Innovation cannot be only 'number driven'; there is a high degree of gut-feel; also a high chance of failure. Media innovation ultimately requires somebody in the system (either on the advertiser's side or the agency side) to have the guts to take a risk. I'm sure most successful innovations were not done with too much of number-work and benchmarking.



Recently, new branded shows have been launched on TV. What do you think is the key in this innovation?

Advertisers and agencies spend a lot of time in working out a fit between a programme and the brand. But, somewhere along the way, most of us forget that the viewer is the ultimate judge of a programme. The viewer doesn't care who is "branding" it, and whether the brand proposition is getting accurately reflected in the programme or not..!!

All he wants is good entertainment. In most cases where a branded programme has failed to take off, it is because the programme was made for the brand and not the viewer.

There have been exceptions of course. Programmes that are innovative in concept, presentation and that have sustained viewer interest for a long period of time, are the ones that succeeded. Brands that rode on such programmes benefited.



"Advertisers and agencies need to take trade-off calls, between the bigness of the idea v/s the consumers reached"



How do you evaluate the channel?

Evaluating a channel for a media innovation starts with the basic premise that the channel makes sense in the media campaign; that it reaches high numbers within the target group amongst others. Once this is clear, it really depends on the particular opportunity that is available and the cost of such an innovation.

Advertisers and agencies need to take trade-off calls - between the bigness of the idea versus the consumers reached. We did a 'spot the Cinthol logo' contest on Sony TV sometime ago, as it was a win-win idea for us and the channel. We were the first to launch a product on a TV show- Maruti Versa on Star Plus' Khul ja Sim Sim, as we felt the programme format was perfect for a launch.

More recently, when ESPN decided to liven up their cricket broadcasts with animation characters, we saw a huge opportunity for our client Perfetti. We adapted brand ideas to the characters to get a never-before property on a leading sports channel.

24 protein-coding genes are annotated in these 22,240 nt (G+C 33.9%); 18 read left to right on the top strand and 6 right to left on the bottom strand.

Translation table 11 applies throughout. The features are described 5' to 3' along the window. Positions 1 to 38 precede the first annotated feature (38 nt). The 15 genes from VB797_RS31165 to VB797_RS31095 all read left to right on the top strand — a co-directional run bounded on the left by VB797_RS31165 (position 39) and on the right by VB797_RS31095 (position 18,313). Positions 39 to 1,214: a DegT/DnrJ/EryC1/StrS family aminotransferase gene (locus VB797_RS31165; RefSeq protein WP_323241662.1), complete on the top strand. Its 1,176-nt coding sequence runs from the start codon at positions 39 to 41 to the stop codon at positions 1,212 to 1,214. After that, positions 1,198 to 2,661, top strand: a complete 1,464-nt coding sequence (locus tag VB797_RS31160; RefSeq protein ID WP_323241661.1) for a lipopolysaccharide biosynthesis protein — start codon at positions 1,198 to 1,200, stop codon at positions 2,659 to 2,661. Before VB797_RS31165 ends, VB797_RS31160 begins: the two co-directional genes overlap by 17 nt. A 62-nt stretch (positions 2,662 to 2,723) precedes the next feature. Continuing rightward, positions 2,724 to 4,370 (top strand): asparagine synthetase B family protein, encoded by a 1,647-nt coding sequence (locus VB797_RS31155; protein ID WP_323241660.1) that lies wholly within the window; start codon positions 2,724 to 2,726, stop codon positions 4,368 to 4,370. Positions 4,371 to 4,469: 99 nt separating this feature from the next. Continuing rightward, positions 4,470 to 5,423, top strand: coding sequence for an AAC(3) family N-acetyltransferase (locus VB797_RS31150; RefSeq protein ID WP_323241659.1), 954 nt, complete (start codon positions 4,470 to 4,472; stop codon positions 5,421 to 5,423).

What about placing a brand only on one particular channel. For instance, in case of a brand on a news channel during the news bulletin or weather update?

Weather bulletin and stock market segments are used by brands for sheer association value. I don't think one-off associations work. For example, if one has six news channels and a brand logo is flashing during a weather bulletin on any one channel, it may not be able to make the brand associate with weather bulletins in general. Other channels will have other brands and nobody ends up owning this property. Such associations need to be sustained over a period of time, preferably across vehicles.

When we decided to use the replay bug on cricket for our client BPL, we owned it across all types of cricket, across all channels that show cricket, for two years. ESPN carried "replay of the day" in their sports bulletins to further build the property. Even till this day, BPL is synonymous with the replay bug.



What about in-serial advertising?

In-serial or In-film advertising is a smart way of getting brand mileage. It would help if the brand has an objective that it wants to meet through in-serial advertising. For example, just being present in the background; or on hoardings when there is a chase-sequence is not much value for an established brand.

These things work better for brands that are new, or those wanting to climb up the ladder. For established brands, the challenge is to integrate the brand proposition with the storyline, in such a way that it doesn't subtract from the entertainment value of the programme. Coke in the movie Taal was an excellent example.



So how much time is devoted to studying the content or genre?